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The Weight Loss Benefits of Being Sick

The Weight Loss Benefits of Being Sick

So, I’m sick. Third time in six months, which is unprecedented for me — must be something about this California sunshine that adversely affects me! The bright side? Weight loss.

You know how it is, anyone who has ever been overweight: the joy of being sick, losing your appetite and losing weight because of it. It’s wrong and perhaps a bit mentally unhealthy, but it’s just true. Weight loss is an upside to being sick.

I think it taps into our desire to have weight loss be something that is easy, seamless. The reality, of course, is that it isn’t. But your body takes away your choice in the matter when you’re sick: whether you like it or not, you have a diminished appetite. Today I subsisted on two bananas (one for breakfast, one for dinner), a 100 calorie pack of almonds, two pieces of wheat toast with Laughing Cow cheese and a Yakisoba noodle dish. Frankly, I didn’t even NEED that last  bit, but it’s been in my cupboard for ages and I’ve not been able to bring myself to eat it (every so often I forget how vile sodium packed microwave noodles are) and figured today was as good a day as any to waste those calories.

Of course, it’s not foolproof. That last two times I was sick, I ate almost as normal, and didn’t lose any weight. It wasn’t a big deal, but I did experience slight disappointment. Messed up, right?

What about you guys — do you do the same sickness song & dance? What’s the most you’ve ever lost when you were sick? For me, it was 10 lbs when I was 15 and had the flu. But I put it all back on within two weeks because, you know, that much weight loss in that time period is INSANE and unhealthy.

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4 Responses to “The Weight Loss Benefits of Being Sick”

  1. Caitlyn says:

    See, I lose my appetite when stressed, but it’s completely normal when I’m sick (stomach viruses aside, of course). In fact, the one thing I look forward to when I’m sick is making and consuming “sick food” (soup, smoothies, etc, etc.). But I think I might just be a weirdo.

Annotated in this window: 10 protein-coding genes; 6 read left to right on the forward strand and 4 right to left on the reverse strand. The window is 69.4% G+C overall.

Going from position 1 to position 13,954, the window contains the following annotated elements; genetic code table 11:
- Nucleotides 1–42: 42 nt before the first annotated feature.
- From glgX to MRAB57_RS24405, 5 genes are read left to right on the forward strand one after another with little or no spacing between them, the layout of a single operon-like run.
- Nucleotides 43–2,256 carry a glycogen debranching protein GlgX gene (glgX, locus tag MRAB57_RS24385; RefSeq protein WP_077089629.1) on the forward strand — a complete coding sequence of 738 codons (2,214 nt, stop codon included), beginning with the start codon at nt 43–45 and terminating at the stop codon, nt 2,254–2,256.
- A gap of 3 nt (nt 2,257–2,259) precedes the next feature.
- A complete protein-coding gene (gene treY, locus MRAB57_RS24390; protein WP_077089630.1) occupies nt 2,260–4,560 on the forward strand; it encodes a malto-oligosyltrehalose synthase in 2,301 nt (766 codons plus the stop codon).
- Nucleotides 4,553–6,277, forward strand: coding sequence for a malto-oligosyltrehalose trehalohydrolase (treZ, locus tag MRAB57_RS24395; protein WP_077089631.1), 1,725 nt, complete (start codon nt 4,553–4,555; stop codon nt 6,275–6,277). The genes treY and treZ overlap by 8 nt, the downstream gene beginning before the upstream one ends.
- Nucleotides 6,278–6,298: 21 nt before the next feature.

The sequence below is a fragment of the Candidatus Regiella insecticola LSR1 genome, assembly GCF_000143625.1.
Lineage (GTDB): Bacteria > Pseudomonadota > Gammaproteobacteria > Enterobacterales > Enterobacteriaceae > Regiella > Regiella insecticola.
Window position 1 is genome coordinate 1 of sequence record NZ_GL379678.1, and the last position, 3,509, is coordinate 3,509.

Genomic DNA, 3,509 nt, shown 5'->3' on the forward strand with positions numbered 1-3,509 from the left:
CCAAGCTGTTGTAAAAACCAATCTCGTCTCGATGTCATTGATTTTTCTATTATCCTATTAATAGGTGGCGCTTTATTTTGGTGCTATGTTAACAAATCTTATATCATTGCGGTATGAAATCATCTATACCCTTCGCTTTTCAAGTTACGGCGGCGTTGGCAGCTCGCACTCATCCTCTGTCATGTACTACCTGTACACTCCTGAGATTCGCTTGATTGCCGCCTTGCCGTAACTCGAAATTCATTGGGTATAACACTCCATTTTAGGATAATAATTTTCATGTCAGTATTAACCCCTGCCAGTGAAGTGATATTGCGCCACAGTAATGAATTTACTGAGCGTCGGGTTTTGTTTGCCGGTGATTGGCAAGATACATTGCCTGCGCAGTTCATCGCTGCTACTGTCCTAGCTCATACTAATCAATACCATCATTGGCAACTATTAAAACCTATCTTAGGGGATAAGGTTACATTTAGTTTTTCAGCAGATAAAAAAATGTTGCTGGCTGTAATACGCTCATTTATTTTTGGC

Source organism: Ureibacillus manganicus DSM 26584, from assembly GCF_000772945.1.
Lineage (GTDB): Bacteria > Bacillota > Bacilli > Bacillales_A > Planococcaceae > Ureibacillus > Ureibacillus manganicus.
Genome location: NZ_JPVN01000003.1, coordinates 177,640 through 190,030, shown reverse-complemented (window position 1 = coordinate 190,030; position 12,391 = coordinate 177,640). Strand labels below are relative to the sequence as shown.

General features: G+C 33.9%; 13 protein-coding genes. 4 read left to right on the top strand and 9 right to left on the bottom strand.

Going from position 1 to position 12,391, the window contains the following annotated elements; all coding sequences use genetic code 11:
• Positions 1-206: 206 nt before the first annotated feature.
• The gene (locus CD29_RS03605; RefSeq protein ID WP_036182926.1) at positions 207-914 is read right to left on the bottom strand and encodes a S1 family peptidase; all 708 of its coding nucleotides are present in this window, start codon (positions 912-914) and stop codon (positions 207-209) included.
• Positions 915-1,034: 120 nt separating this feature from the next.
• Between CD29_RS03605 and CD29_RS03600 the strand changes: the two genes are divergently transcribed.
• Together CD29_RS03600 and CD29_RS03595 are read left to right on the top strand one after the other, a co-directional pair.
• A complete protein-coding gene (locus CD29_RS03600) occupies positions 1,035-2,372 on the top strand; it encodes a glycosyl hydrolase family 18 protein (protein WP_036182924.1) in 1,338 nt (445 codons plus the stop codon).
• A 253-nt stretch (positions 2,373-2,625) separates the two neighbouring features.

2. Tori says:

    I don’t have that reaction at all. In fact, I’m very much the opposite. Losing weight because I don’t have my healthy appetite and/or digestive patterns.

    Part of this is because I already have anemia and potential nutrient absorption issues (depending on whether my Crohn’s decides to flare). For me, any kind of sick appetite means: 1) I’m at increased risk for not getting enough nutrients due to limited caloric intake + absorption issues; 2) I’m less likely to be able to take my iron supplement (since it gives me nausea on the best of days).

    Another part is that any weight loss I experience is invariably loss of muscle mass because I’m less likely to be working out. It’s very much undesired weight loss and weight I will actively work to put back on** once I’m well.

    **What I really mean is getting back the strength and muscle I had before getting sick, but for my individual body, that does mean weight in practical terms.

  3. Lyssa says:

    I want to feed you! :( Poor Lex…

  4. Slammy says:

    I’m 5′ 10″ and 47 years old. In the fall of 2010, father became terminally ill due to several comorbid factors. The beginning of his end began 11/2/2010. I lost about 20 pounds in two months, and continued to drop weight until a few months ago. My lowest weight was 105. It was due to a few factors, some environmental – most of my days became 18-22 hours long, and some emotional/psychological. The point is, for me, the rapid weight loss engendered eating disordered behavior. I did not have all of the characteristics of anorexia, but the whole thing fed on itself. I believe our society gives so much positive re-enforcement to thin and unhealthily thin people that, again in my own experience, I felt compelled to eat less. I never starved myself, or didn’t eat for days at a time, but as I got thinner and the portions got smaller, I couldn’t eat alot even if I wanted too. I have put on enough weight – I weigh 140 now – that I wish I was thinner again! But for me, I just need to start walking and lifting weights again and things will even out. But I will always have that seed of eating disordered behavior whether it’s eating too much, eating certain types of food for long periods of time (tuna sandwiches every day for two months? Sure! Count me in) or eating too little, the very difficult goal is maintaining a balance and variety of healthy food with occassional treats. What I feel the most shame about is that while I’m so focused on what to eat, there are millions in the world who do not have enough food. Their weight loss has nothing to do with appearances, they are literally starving because of poverty, geopolitical issues, and a variety of other reasons.

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